This may suggest investors have been placing their chips on companies that demonstrate strong ESG awareness, as that characteristic often signifies a company’s ability to be forward-looking and strategic-minded when assessing different scenarios material to their business.
An agility to adapt at times of crisis also implies good governance practices which allow optimal resource utilisation, as well as better technical and digital capabilities to maintain business as usual. Investors are scrutinising companies’ response to COVID-19 and will reward companies that show strong resilience and prioritise quality ESG commitments, while shunning those that create negative impacts and risk quality growth for short-term profit.
Climate change remains the weathervane
Climate change is likely to dominate the ESG arena for years to come as governments around the world introduce more climate-related regulations. Recognising the important role of investors in driving climate action, major financial institutions have also made shifts towards ESG strategies. Goldman Sachs, for example, has announced to stop financing Arctic oil drilling while BlackRock has made a pledge to Climate Action 100+.
Furthermore, climate disclosure systems including the CDP are increasingly being adopted to help companies manage their environmental impacts, with some jurisdictions also requiring mandatory disclosures like the Task Force on Climate-related Financial Disclosures and the Stock Exchange of Hong Kong’s ESG Reporting Guide. To help generate better alignment and comparability of ESG and financial data for investors to benchmark sustainable business practice, focus is growing on the harmonisation of international sustainability standards and frameworks such as the one being developed by the International Financial Reporting Standards (IFRS) Foundation. Corporate climate action benchmarks including the Transition Pathway Initiative are being set in place to support companies in accelerating their transition to a low-carbon economy.
Meanwhile, as lucrative opportunities are emerging in the climate solutions market, an MSCI study suggests climate change innovation in the coming years may be driven by larger and more established players with bigger research and development budgets rather than start-ups. Investors will need to utilise alternative data to spot these companies that are plotting to take the lead in driving climate solutions.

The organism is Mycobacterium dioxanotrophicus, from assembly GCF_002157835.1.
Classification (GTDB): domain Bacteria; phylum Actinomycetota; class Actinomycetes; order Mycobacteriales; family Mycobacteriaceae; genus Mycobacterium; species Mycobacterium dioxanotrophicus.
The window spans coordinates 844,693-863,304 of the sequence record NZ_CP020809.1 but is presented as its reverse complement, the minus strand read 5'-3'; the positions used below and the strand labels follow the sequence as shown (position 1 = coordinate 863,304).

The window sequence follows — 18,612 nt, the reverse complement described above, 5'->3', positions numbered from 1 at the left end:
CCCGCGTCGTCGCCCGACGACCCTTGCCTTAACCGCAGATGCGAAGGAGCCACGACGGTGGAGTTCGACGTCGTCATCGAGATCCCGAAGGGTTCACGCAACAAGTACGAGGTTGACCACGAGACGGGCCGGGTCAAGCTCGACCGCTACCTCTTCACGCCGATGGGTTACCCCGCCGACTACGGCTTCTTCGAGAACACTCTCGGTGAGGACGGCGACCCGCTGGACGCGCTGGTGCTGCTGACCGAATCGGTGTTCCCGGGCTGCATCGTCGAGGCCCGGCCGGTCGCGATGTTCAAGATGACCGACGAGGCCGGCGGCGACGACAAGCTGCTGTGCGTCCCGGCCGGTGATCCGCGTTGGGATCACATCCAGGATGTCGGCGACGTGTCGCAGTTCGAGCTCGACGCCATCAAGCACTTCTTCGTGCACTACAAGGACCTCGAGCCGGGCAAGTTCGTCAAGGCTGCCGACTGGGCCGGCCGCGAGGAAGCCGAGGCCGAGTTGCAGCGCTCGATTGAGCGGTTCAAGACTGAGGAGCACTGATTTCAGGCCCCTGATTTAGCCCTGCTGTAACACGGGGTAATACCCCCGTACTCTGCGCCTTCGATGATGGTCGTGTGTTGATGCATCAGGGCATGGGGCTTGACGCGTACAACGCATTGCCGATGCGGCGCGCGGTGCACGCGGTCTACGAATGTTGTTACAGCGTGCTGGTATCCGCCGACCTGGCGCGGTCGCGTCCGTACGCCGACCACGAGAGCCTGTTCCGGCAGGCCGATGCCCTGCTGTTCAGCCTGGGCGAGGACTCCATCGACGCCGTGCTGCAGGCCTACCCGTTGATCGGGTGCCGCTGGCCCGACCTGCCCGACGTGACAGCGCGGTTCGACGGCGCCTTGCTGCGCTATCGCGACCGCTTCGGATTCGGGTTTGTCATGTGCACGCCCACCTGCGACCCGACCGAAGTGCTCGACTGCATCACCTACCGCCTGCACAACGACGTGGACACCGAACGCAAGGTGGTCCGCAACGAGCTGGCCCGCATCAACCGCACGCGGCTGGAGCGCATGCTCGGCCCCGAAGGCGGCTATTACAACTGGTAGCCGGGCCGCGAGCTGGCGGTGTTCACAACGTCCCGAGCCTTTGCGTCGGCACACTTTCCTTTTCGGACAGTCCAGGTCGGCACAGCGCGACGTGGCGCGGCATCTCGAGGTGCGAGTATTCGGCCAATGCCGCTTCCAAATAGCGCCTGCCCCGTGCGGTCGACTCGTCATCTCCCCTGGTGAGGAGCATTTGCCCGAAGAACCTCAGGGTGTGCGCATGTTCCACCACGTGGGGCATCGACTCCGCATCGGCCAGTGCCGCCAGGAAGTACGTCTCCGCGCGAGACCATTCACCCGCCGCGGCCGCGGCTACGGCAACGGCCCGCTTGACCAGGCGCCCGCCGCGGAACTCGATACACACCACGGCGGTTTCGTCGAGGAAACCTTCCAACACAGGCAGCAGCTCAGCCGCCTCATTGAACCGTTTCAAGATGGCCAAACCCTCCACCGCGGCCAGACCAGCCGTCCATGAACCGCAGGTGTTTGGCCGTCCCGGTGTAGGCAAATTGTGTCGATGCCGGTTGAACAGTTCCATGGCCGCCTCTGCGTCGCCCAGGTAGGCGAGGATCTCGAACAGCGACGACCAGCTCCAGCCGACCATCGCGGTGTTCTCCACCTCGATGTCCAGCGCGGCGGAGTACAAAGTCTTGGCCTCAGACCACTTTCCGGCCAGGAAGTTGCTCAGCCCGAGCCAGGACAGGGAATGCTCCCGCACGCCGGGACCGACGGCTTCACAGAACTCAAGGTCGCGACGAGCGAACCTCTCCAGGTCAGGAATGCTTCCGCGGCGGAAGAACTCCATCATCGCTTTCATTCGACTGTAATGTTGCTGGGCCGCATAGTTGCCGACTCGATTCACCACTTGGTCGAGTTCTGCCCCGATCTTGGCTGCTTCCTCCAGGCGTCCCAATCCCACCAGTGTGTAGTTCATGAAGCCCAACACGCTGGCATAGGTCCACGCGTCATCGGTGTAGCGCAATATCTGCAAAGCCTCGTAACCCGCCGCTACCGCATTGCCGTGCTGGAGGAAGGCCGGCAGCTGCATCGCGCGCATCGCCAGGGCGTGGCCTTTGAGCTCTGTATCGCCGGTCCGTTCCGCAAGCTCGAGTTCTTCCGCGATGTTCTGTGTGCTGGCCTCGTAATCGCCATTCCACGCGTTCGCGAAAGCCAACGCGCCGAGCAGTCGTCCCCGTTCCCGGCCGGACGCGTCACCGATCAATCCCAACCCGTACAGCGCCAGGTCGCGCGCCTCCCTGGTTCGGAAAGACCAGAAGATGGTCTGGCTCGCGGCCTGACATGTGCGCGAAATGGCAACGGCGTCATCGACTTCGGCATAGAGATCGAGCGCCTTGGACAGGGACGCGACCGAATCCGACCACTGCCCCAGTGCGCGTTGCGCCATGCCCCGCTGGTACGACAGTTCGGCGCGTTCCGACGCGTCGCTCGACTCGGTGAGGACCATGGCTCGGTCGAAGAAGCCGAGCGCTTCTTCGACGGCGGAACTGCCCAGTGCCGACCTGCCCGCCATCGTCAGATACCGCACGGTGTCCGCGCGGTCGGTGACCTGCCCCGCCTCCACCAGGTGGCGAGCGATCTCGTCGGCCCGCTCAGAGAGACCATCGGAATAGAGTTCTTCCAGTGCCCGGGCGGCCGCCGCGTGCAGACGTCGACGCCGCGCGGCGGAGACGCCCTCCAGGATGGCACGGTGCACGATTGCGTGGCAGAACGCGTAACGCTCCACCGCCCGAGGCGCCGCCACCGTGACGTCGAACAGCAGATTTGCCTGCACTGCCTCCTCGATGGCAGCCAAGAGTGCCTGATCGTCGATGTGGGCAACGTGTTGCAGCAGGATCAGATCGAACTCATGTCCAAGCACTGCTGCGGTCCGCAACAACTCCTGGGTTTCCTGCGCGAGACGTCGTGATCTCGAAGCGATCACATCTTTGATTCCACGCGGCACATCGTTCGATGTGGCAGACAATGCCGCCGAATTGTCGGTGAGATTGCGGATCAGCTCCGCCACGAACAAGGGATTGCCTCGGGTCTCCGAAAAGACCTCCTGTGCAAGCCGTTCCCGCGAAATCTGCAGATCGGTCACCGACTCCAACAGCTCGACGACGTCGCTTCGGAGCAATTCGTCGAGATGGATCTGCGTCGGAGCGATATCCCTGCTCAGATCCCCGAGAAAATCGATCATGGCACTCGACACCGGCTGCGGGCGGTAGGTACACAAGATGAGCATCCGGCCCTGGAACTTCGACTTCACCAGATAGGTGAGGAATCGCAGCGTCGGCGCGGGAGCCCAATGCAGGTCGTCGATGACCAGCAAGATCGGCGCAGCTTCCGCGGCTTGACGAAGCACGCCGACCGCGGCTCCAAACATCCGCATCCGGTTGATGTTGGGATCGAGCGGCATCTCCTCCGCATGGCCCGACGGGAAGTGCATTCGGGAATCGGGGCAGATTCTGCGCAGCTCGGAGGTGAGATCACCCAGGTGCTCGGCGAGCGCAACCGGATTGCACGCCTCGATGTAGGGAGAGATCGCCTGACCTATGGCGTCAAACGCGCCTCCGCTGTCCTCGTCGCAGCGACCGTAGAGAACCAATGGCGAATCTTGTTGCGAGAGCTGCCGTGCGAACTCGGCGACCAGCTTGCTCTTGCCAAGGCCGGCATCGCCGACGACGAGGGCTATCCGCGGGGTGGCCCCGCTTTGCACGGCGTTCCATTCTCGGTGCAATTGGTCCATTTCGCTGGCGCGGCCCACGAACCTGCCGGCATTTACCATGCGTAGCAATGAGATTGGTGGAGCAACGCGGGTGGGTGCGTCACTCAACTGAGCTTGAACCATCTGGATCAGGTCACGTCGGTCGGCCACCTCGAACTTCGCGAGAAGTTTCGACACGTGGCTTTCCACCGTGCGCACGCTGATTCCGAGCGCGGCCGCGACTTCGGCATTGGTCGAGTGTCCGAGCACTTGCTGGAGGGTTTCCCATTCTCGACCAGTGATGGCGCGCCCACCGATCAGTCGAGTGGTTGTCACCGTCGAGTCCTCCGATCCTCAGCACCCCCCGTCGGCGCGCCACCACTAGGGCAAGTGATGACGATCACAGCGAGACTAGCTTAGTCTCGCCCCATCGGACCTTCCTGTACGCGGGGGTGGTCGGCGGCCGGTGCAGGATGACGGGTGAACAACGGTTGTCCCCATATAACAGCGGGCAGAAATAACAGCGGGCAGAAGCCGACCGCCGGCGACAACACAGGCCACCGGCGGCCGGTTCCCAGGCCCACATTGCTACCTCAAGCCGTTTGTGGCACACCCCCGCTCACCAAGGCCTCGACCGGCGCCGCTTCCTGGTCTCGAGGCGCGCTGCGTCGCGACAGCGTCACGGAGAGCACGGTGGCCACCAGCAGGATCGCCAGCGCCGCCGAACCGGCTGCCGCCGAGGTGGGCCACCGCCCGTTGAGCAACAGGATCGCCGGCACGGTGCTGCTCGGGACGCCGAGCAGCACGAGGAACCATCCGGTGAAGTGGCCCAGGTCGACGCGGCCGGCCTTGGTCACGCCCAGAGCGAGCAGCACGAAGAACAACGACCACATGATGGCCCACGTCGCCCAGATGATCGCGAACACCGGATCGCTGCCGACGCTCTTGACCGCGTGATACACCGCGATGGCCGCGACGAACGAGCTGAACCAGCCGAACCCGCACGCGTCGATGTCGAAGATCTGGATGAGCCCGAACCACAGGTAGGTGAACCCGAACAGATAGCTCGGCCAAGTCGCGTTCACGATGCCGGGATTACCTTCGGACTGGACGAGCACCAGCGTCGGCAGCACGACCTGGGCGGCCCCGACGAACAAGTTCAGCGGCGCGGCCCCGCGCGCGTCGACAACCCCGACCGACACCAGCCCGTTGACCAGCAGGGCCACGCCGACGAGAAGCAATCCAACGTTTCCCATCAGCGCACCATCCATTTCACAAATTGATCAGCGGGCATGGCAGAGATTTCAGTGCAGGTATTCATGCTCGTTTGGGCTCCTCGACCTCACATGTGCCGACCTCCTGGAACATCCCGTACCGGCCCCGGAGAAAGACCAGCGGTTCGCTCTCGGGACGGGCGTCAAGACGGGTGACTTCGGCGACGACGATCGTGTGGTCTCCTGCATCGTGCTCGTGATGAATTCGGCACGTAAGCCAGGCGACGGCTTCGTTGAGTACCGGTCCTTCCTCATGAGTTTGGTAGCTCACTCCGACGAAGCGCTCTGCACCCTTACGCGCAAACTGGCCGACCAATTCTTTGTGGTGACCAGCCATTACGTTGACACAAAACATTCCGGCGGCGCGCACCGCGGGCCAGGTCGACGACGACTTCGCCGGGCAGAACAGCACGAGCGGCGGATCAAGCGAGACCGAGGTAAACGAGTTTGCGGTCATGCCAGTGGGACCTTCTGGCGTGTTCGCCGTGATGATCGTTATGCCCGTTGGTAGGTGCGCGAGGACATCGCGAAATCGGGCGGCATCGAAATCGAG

Millennial investors drive change
While ESG investing is a multi-generational conversation, younger generation investors including the millennials are the driving forces for sustainable finance, according to a 2019 Morgan Stanley Institute for Sustainable Investing survey which found that a staggering 95% of millennials were interested in sustainable investing.
Threats like climate change and COVID-19 do not respect borders and remind us that businesses need to be part of something bigger. With millennials accounting for about a quarter of the global population and a massive, multi-trillion-dollar intergenerational wealth transfer going on from baby boomers to their more ESG-minded children, money is increasingly being channelled toward companies that are good global citizens that prioritise integrity-based business ethics and hold strong track records for delivering consistent business growth through reliable governance.
Rise of stakeholder capitalism
Businesses are increasingly declaring that they are committed to serving interests beyond those of their shareholders. This is because customers, suppliers, employees, investors, and communities are exerting greater pressure on companies through their consumption choices and preferences for the kind of companies they want to be associated with.
Companies that have strong ESG practices that benefit all stakeholders are generally less susceptible to lawsuits, labour disputes, or major environmental incidents that could harm their reputation and economic results. For this reason, investors should increasingly focus on social metrics and look into companies that expand ESG monitoring to the supply chain level.